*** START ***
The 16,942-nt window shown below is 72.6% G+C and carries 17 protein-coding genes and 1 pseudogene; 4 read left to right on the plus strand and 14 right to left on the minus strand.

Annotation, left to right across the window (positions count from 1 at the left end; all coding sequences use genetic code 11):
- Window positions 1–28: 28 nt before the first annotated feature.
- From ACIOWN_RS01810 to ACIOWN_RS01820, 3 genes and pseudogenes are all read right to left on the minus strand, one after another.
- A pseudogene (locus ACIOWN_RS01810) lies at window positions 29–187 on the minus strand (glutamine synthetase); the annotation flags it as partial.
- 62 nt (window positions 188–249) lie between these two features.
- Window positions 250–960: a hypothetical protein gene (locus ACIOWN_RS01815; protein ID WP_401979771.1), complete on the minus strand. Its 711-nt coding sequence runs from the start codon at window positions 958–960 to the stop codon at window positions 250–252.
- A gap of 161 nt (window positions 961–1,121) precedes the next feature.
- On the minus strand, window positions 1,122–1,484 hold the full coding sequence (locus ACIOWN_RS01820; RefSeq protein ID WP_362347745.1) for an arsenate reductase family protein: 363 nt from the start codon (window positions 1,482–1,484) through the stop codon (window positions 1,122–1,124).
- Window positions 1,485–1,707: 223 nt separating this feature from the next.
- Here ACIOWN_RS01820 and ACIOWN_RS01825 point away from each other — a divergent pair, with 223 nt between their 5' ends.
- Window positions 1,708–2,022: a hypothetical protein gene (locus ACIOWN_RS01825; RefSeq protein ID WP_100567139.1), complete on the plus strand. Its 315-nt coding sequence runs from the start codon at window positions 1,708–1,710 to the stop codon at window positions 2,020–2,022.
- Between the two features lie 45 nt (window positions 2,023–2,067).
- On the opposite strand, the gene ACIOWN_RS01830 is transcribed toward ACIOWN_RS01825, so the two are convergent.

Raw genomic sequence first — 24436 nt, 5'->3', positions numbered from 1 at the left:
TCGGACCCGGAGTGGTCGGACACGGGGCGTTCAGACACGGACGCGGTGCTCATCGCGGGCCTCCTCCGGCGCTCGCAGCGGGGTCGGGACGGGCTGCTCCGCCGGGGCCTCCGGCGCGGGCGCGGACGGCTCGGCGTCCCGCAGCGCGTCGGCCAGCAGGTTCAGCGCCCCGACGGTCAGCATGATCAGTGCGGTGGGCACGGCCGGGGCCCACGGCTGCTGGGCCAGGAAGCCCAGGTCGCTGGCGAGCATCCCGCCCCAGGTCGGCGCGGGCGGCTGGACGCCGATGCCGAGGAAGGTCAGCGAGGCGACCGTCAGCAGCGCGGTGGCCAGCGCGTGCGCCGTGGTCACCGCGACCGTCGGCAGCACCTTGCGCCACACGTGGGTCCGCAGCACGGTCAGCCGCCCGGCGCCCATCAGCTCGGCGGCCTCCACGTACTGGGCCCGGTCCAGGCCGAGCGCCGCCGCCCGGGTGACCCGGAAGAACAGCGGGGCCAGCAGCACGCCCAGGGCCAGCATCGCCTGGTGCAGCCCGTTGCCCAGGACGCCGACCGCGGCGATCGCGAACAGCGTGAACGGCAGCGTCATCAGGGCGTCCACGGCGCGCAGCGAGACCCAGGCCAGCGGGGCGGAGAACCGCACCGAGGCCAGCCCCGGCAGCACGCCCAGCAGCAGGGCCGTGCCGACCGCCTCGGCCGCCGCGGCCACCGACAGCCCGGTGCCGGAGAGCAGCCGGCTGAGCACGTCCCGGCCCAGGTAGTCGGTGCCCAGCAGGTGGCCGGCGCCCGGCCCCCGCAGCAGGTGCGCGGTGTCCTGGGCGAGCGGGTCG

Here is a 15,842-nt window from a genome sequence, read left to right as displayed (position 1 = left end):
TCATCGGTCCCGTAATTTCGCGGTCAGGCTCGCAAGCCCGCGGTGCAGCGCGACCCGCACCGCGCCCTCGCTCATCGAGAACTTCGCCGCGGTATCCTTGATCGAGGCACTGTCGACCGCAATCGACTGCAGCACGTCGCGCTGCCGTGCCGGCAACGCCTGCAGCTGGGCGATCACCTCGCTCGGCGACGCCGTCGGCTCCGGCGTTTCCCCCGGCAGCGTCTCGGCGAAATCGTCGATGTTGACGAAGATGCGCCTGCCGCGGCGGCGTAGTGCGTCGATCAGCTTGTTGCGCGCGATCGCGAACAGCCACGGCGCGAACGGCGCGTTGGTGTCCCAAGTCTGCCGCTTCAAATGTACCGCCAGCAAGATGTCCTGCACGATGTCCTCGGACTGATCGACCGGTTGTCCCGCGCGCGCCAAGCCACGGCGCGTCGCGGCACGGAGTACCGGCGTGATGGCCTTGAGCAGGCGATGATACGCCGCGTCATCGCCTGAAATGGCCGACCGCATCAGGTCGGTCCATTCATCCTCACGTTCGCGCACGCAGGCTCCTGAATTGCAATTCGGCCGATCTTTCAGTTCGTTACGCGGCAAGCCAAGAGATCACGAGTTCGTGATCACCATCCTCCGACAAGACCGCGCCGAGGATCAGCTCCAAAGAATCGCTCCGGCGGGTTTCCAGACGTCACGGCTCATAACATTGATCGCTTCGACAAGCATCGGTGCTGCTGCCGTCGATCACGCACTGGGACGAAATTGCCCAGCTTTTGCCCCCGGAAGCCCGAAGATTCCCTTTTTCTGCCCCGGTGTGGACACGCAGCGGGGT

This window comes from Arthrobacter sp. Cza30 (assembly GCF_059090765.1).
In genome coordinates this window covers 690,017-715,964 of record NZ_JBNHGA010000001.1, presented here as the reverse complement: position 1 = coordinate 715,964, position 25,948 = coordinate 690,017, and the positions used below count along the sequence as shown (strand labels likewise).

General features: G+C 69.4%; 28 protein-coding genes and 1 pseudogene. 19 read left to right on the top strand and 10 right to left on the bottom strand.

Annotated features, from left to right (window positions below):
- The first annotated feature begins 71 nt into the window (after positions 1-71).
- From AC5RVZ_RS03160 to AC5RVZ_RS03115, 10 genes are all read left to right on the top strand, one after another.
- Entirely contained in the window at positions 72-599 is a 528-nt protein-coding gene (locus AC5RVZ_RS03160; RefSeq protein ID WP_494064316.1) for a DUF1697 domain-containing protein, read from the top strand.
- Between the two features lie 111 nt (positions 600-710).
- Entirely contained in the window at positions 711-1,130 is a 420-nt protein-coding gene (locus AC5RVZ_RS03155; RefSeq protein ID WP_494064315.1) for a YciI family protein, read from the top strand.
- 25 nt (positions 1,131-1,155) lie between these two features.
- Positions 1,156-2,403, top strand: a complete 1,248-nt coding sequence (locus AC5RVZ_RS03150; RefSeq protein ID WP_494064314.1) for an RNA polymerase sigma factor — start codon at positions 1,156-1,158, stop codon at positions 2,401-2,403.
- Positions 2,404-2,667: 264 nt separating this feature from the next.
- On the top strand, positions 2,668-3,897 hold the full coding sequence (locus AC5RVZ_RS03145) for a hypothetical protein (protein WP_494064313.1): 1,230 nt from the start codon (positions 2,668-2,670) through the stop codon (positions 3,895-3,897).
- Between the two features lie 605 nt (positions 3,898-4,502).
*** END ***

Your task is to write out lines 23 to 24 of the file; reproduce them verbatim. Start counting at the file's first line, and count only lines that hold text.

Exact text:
- The first annotated feature begins 71 nt into the window (after positions 1-71).
- From AC5RVZ_RS03160 to AC5RVZ_RS03115, 10 genes are all read left to right on the top strand, one after another.